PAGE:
Lining Up Your Fundraising Approach (Access & Assumptions)

Don’t Treat Fundraising As Just An Access Issue.  Too many assumptions – Don’t assume, prepare! 

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One of the hardest things about my work is pushing away companies that are looking for investment. Industry figures say that around 95% of businesses looking for investment fail in their fundraising attempts. In this series I’ve been looking at some of the reasons that I frequently see which ultimately lead to that fail. This 6-part series is not meant to be definitive but just a collection of some key thoughts and issues that get in the way for founders as they look to fundraise. This article is more pertinent to the way founders approach intermediaries or brokers (either solo fundraisers, angel networks or corporate finance firms) and picks up on the lack of understanding over the nuances of the angel investment landscape and how to get connected to investors. In essence, the big mistake is to just see introducers as just connectors (i.e “if you can  just make an introduction and give me the investor’s contact details, then I will do the rest”).

I see too many founders launching themselves into a dearth of fundraising activity in the hope that somewhere along the line they might connect with a likeminded investor or hit a lucky break. Being an occasional fundraiser/broker, I get many requests from company founders asking if I can introduce them to angel investors. Frequently, it goes something like this … “here’s my executive summary, let me know if you know anyone who might be interested in investing in this.” The problem is that there are several assumptions usually being made when someone says this to me and they broadly fall into two categories.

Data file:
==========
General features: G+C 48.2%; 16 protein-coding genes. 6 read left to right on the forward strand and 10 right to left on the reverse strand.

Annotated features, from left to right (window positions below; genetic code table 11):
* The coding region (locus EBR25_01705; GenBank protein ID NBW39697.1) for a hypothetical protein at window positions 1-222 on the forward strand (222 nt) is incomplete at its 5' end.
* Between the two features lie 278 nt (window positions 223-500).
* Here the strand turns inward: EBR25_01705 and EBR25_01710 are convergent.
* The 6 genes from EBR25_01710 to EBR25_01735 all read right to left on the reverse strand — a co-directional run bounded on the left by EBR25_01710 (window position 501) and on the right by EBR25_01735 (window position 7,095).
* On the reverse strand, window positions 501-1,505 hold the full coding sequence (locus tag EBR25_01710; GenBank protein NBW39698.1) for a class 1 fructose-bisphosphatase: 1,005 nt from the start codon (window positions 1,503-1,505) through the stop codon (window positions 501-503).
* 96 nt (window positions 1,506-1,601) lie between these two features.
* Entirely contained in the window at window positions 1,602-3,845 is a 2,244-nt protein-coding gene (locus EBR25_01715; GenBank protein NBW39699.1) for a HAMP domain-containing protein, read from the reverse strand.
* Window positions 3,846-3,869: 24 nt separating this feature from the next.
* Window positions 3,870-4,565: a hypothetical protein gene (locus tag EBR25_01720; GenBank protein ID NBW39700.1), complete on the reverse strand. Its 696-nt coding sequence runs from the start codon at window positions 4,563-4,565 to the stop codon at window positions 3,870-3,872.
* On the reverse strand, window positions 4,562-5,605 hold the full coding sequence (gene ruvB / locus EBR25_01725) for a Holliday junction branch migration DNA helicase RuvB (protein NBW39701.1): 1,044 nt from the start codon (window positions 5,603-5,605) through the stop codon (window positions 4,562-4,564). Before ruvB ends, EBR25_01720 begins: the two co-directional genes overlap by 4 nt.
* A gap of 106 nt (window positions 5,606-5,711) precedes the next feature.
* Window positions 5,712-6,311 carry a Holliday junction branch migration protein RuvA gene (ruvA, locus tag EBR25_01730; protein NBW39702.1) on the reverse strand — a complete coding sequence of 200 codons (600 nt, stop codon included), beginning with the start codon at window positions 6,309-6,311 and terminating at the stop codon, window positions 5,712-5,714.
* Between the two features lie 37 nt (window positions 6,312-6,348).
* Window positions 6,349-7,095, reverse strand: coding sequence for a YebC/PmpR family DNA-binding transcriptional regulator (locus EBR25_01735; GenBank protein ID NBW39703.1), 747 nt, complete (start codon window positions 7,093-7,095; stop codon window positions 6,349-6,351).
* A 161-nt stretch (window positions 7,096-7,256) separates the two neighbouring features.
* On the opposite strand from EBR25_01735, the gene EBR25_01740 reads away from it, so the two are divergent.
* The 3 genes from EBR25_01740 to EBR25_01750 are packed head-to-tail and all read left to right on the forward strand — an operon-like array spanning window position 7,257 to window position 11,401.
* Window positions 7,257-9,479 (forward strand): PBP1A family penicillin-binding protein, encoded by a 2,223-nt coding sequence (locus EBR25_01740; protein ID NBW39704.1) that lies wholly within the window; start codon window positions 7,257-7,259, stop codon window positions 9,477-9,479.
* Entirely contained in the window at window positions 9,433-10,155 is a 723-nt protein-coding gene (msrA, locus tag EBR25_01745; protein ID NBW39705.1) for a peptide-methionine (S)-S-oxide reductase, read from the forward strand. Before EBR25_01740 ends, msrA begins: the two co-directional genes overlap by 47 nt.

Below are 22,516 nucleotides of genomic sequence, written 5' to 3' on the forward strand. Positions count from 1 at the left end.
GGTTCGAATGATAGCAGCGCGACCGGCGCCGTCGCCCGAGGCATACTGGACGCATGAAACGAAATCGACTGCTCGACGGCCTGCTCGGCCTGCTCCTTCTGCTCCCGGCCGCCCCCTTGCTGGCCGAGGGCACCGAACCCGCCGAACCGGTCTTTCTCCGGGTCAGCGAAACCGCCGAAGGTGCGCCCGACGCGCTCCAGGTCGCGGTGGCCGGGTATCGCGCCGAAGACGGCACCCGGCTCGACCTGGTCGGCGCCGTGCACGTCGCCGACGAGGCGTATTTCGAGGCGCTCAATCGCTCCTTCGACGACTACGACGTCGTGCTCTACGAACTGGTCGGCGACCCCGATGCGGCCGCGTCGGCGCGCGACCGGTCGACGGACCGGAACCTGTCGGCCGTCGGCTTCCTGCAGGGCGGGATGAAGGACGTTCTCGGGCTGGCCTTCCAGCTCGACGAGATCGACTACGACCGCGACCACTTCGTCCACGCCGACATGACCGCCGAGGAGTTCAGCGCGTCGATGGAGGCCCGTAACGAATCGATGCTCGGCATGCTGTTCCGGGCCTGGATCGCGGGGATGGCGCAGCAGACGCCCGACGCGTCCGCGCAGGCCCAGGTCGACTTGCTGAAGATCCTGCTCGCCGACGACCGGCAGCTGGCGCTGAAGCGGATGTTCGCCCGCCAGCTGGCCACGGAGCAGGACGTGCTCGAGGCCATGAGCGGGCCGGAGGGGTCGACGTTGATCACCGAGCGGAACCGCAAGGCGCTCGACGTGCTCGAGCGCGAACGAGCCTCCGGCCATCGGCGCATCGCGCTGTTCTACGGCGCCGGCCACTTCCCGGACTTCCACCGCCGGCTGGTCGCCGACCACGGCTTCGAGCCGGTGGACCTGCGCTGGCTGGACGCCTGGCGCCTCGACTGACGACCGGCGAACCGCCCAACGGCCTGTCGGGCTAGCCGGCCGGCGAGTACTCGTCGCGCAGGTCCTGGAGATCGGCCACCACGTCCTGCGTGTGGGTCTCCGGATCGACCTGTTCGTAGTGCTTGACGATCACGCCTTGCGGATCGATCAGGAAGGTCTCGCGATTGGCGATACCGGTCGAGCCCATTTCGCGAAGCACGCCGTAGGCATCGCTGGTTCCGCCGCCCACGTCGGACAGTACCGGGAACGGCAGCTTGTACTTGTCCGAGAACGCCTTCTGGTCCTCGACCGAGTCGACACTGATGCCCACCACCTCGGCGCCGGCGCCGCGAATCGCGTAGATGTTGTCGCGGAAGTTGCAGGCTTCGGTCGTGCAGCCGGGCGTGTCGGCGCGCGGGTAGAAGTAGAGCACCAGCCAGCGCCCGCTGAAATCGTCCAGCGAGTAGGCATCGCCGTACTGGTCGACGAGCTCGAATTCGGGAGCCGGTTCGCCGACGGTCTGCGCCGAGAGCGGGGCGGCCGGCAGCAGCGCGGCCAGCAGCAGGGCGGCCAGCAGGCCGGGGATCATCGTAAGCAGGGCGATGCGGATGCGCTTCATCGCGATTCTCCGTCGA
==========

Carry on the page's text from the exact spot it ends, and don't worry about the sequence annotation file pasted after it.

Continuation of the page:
1)  Being ready for the deal:

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Usually the biggest assumption is that they believe they are ready to speak to investors, overwhelmingly, they rarely are. They presume their deal proposition and the way they are communicating it is ready to put in front of investors; we call this being ‘investment ready.’ Perhaps they have managed to get a decent business plan/executive summary/pitch deck together and would no doubt feel at ease answering questions, such as, “what size or where is your addressable market?” or “when do you expect to reach break-even?” or “who do you expect to exit to and for how much?” However, there is a stage beyond this and very few get to it. It’s called ‘deal ready.’ Being deal ready means configuring the deal opportunity with the aim of de-risking it as much as possible to make it easier for an investor to say ‘yes.’

2)  Don’t treat fundraising as just an access issue: